At the December 6, 2017, OPPT stakeholder meeting on implementing changes to the new chemicals review program under amended TSCA, EPA offered brief prepared remarks and previously solicited questions from stakeholders. Stakeholders expressed their appreciation to EPA for developing the draft Points to Consider and related documents made available in advance of the meeting, and for OPPT’s continuing interest in new chemical issues. For more information, see our November 10, 2017, blog item “EPA Posts Agenda and Other Meeting Materials for December 6, 2017, New Chemicals Review Program Implementation Meeting.” Below are some key takeaways regarding the meeting as related to EPA’s presentations and input from industry and NGOs.
EPA stated that one of its main concerns is when it does not identify unreasonable risk for intended use, but nonetheless has concerns with reasonably foreseen conditions of use; it will assess whether those concerns can be addressed through SNURs that it would promulgate prior to making its TSCA Section 5 finding. EPA stated that, in identifying reasonably foreseeable uses, it will rely on knowledge, experience, and facts to support what is foreseen, not simply what is theoretically possible. Several commenters requested clarification and examples on the information that will support such identifications. This is an area of intense interest and a topic on which EPA pledged to provide additional clarity.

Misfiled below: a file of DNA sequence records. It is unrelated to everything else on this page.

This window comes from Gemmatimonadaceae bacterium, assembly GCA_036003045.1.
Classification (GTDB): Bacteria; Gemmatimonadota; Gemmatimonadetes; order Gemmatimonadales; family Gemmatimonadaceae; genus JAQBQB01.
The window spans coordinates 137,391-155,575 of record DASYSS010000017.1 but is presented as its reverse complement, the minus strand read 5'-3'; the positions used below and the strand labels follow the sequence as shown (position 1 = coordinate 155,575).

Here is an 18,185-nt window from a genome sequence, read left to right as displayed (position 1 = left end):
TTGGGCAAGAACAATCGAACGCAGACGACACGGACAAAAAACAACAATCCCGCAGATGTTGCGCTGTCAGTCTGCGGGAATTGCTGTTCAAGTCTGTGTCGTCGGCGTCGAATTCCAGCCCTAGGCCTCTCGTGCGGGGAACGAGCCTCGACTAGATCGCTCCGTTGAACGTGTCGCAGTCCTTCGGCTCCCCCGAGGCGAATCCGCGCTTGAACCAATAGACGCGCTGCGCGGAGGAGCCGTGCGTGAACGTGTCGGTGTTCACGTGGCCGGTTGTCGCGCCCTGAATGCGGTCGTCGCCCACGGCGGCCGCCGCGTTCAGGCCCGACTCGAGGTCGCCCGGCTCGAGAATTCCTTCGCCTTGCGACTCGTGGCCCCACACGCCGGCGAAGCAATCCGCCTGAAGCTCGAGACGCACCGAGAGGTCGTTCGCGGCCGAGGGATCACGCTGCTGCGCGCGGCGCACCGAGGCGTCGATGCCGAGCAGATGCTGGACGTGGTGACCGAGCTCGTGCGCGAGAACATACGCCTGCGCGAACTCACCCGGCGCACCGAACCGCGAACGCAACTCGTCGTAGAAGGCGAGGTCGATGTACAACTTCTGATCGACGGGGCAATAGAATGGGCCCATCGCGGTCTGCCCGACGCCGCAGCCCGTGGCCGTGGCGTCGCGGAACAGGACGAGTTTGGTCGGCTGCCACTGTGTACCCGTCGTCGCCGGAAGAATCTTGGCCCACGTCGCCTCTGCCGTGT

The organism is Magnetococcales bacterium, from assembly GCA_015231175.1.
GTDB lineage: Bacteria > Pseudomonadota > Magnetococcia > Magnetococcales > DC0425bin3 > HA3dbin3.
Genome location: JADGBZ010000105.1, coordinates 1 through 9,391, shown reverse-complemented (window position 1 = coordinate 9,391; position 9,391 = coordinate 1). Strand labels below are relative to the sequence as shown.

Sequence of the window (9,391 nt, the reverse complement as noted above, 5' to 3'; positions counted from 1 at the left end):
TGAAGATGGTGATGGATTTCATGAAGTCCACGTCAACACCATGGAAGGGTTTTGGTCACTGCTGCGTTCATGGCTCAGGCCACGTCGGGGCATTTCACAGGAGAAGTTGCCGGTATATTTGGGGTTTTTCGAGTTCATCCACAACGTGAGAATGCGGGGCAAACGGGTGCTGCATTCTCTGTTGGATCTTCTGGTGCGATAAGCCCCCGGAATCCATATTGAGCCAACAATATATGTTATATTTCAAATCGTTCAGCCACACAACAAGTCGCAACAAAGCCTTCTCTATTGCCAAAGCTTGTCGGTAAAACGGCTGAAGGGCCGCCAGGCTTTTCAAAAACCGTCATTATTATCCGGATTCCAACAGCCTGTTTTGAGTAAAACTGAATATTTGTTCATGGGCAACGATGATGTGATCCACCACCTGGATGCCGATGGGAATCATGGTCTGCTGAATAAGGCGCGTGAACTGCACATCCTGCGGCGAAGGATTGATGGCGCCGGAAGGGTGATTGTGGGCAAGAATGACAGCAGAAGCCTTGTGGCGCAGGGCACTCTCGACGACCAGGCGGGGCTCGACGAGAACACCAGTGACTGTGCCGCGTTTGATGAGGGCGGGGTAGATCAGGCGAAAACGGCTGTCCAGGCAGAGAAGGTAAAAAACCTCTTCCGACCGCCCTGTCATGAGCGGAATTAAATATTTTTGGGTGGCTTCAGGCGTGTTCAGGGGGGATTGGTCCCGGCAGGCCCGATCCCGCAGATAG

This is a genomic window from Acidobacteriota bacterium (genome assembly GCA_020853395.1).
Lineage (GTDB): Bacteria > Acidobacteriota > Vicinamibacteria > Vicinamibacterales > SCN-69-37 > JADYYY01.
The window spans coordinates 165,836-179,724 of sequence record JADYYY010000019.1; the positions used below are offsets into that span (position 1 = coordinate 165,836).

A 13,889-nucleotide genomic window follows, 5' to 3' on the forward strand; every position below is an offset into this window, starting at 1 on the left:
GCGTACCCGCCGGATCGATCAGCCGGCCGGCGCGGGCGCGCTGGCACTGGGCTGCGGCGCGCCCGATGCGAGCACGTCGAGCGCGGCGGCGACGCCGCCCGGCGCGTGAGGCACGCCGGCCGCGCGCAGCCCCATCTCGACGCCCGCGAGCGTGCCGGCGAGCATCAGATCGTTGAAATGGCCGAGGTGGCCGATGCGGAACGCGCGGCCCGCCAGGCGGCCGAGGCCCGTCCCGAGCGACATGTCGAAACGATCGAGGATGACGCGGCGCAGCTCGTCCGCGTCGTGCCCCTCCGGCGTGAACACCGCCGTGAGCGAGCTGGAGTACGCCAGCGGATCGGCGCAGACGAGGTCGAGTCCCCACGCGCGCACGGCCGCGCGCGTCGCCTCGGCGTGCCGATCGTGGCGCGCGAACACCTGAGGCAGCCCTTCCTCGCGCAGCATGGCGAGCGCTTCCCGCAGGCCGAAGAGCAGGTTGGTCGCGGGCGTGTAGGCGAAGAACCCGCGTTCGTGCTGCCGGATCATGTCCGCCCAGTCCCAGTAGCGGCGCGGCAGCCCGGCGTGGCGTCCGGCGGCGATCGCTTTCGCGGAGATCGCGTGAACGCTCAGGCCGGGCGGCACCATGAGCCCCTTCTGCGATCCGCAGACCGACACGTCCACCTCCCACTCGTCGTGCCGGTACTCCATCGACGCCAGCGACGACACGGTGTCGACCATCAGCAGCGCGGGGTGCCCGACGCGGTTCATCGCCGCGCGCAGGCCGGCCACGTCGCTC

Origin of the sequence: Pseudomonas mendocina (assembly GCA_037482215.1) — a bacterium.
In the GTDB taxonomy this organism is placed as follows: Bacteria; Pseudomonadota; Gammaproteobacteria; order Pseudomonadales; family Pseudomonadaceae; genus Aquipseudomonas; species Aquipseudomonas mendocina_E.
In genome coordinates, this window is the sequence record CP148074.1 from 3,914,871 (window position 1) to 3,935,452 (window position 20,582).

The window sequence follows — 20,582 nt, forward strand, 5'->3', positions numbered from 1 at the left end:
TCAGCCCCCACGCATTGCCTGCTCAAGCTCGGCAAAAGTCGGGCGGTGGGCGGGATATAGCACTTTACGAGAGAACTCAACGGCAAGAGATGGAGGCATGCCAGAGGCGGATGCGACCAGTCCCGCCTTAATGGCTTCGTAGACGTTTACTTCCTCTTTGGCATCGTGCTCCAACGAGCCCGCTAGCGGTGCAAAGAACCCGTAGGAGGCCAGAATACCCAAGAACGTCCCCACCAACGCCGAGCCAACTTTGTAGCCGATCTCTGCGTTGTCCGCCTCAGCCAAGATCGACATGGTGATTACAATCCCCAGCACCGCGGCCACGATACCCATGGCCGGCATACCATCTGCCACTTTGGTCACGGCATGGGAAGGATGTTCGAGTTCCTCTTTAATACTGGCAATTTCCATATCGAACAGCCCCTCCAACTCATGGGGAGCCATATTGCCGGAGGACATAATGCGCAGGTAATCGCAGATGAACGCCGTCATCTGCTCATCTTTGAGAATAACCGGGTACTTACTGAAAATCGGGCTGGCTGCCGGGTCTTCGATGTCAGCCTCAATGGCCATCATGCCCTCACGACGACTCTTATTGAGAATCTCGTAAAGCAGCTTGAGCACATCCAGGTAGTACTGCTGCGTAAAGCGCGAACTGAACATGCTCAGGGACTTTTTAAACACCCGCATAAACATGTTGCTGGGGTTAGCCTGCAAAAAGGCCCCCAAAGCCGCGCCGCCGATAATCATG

EPA confirmed that the SNUR would mirror the premanufacture notice (PMN) in a way that would clearly state what deviations would be permitted to ensure protections for those aspects of the PMN about which EPA had identified concerns. In response to a direct question, Dr. Morris confirmed that he personally is reviewing each new chemical notification decision to ensure a consistent and coherent approach to chemical reviews. Dr. Morris assured stakeholders that his engagement would not slow down the PMN review process.
NGO groups that were ably represented at the meeting expressed disappointment that they were not a part of the pilot testing component of the new chemicals Points to Consider document. OPPT clarified that the purpose of the pilot was to have parties who are actually preparing PMNs pilot use of the document while preparing PMNs and that as a result, non-PMN submitters were not a part of the pilot. Following a request from several NGOs, EPA stated that it would of course make the original and redline versions of the Points to Consider document publicly available to ensure full transparency. Several NGOs also voiced concern with the delay of EPA getting PMN information posted online. Commenters noted the need for access to more content related to the new chemicals review, such as detailed PMN determinations, as the determinations that are publicly available at this point are boilerplate. Interestingly, concerns were expressed on issues not germane to the workshop, such as existing and accidental releases of chemicals (not related to TSCA).